Easy Steps For A Rent Negotiation
There is a common misconception that you can’t negotiate rent. It stems from our everyday life. You go to a movie rental place and you pay a specific price to rent a movie. There is no haggling. Take it or leave it. Because of this we have become accustomed to not negotiating many things. If you were purchasing a house you would negotiate the price. So why not negotiate the rent?
The first thing that you must be aware of is that it would be quite difficult to negotiate the rent on a place that you have already been renting at a certain price. While it is difficult, it is not impossible. There are many reasons to renegotiate the rent in this situation. The main one is that rental values in your neighborhood have gone down. There are two or three FOR RENT signs in your neighborhood. Or perhaps the accommodations have not been up to snuff. Any of these items can lead you to have a talk with your landlord. There is one caveat to negotiating rent in a place that you already occupy. That is that you should be prepared to walk away from the rental at any time. If you really like the situation that you are in then you may not want to make the attempt. You must also be a good tenant. Late rents aren’t going to help your cause.
Steps to Negotiating Rent:
- Research – You must do research before attempting to negotiate your rent. You must find the current value of similar apartments in the neighborhood. This includes number of bedrooms, condition of property, and amenities. You may very well find that you are paying a decent rate already.
- Determine how much you want to pay. This number is going to be a landing spot for you. Preferably this number should still be under the comparable rent for similar apartments. You want a deal.
- Develop a list of reasons why the rent should be lower. For example: market values, non-matching appliances, bad view, three available apartments on the same street at a lower price, etc.
- Ask how much the rent is for the unit you are going to rent. Then offer a lower rent than your landing spot. This will give you room to haggle. If the rent is $600 and you want to pay $550 then perhaps you offer $500. It is low enough that you could meet in the middle for the price that you want to pay. The landlord may just say “yes”. And now you are well below what you wanted to pay anyways. Do not offer an outrageously low price. The landlord may just walk away from you completely and not even want to talk to you.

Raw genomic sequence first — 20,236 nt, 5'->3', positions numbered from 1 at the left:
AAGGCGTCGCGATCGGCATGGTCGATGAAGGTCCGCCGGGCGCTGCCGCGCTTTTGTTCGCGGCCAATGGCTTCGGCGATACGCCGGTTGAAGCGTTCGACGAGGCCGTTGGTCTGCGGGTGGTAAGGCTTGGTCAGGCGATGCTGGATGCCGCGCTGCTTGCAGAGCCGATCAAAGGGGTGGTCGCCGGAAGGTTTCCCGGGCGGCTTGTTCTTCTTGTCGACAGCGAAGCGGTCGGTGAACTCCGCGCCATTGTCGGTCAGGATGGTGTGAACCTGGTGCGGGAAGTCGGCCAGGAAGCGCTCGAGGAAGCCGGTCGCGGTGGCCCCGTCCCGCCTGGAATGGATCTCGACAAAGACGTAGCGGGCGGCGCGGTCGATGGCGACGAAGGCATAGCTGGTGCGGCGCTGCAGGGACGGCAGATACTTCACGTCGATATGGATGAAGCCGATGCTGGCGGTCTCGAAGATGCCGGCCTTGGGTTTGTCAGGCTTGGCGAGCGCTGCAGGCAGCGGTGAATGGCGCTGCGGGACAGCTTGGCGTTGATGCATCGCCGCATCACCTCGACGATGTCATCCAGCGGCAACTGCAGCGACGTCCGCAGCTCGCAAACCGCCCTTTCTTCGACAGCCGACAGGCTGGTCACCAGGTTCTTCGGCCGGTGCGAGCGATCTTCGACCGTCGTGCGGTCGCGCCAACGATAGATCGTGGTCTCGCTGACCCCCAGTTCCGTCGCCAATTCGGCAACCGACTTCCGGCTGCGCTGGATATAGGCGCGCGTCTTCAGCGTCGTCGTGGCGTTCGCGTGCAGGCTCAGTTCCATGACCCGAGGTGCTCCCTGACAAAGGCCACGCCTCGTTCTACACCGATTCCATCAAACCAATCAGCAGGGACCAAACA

- Handle objections. The landlord may say that his rental price is a fair value. It is at that point that you discuss your list of reasons why the rent should be lower. Why should you pay more for a rental when the property across the street is $50 cheaper or has an extra bedroom?
- Agree on a fair price. If you think you can do better than the price that the landlord wants, walk away from the negotiation.
Above all this rent negotiation must be fair for both parties. Anytime you enter a negotiation you must remember that if one person loses in a negotiation they will have bad feelings about dealing with the other for a long time. So you shouldn’t try to back the landlord into something that might cause him to delay in fixing your backed up sink later.
One thing to remember is that communities with many properties may have many vacancies. The property is typically run by a manager that needs to fill the properties but can’t. Once he hits a certain level of occupancy he can pay the mortgage, anything above that is gravy. So you may be able to swing a better deal just because he’s just trying to make profit.
Also it is easier to negotiate a rent during the winter months, particularly November and December. A landlord will have a tough time renting an apartment during the winter months because nobody wants to move during the winter or the holidays. People don’t want to deal with bad weather. Therefore, if he hasn’t rented the apartment by October he will be hard pressed to rent it until March. If the apartment is $600 the landlord will lose the rent from November to February which is four months. This adds up to a $2400 loss for the landlord. The landlord is more inclined to cut his losses especially around the holidays. It is true that you would have to move during those months and that could be a hassle, but you can console yourself with the money that you save.
Remember also that landlords do raise rents when the lease is up. However, depending on the state or city that you live in there may be a maximum percentage that the landlord can raise the rent. So your rent negotiation is not just imperative for the immediate year that you are moving into a property. It affects the rents of future years as well.